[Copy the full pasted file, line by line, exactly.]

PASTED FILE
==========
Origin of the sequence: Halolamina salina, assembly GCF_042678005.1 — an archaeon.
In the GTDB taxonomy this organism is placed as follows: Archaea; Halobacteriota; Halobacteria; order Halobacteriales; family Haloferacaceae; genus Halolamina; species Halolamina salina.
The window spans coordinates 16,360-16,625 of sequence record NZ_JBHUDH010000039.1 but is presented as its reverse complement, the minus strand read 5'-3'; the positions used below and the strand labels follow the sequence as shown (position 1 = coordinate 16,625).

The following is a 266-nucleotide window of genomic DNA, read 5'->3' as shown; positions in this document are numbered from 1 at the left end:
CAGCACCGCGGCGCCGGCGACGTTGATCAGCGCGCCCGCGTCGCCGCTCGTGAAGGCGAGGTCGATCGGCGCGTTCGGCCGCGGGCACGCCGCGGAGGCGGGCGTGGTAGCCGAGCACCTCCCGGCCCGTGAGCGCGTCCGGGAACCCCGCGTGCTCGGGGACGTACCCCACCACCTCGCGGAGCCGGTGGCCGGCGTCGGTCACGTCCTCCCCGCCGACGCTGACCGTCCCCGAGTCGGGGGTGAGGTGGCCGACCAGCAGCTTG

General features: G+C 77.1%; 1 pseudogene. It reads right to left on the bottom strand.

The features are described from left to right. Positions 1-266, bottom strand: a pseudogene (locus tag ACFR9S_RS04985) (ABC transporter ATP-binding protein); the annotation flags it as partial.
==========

Origin of the sequence: Halolamina salina, assembly GCF_042678005.1 — an archaeon.
In the GTDB taxonomy this organism is placed as follows: Archaea; Halobacteriota; Halobacteria; order Halobacteriales; family Haloferacaceae; genus Halolamina; species Halolamina salina.
The window spans coordinates 16,360-16,625 of sequence record NZ_JBHUDH010000039.1 but is presented as its reverse complement, the minus strand read 5'-3'; the positions used below and the strand labels follow the sequence as shown (position 1 = coordinate 16,625).

The following is a 266-nucleotide window of genomic DNA, read 5'->3' as shown; positions in this document are numbered from 1 at the left end:
CAGCACCGCGGCGCCGGCGACGTTGATCAGCGCGCCCGCGTCGCCGCTCGTGAAGGCGAGGTCGATCGGCGCGTTCGGCCGCGGGCACGCCGCGGAGGCGGGCGTGGTAGCCGAGCACCTCCCGGCCCGTGAGCGCGTCCGGGAACCCCGCGTGCTCGGGGACGTACCCCACCACCTCGCGGAGCCGGTGGCCGGCGTCGGTCACGTCCTCCCCGCCGACGCTGACCGTCCCCGAGTCGGGGGTGAGGTGGCCGACCAGCAGCTTG

General features: G+C 77.1%; 1 pseudogene. It reads right to left on the bottom strand.

The features are described from left to right. Positions 1-266, bottom strand: a pseudogene (locus tag ACFR9S_RS04985) (ABC transporter ATP-binding protein); the annotation flags it as partial.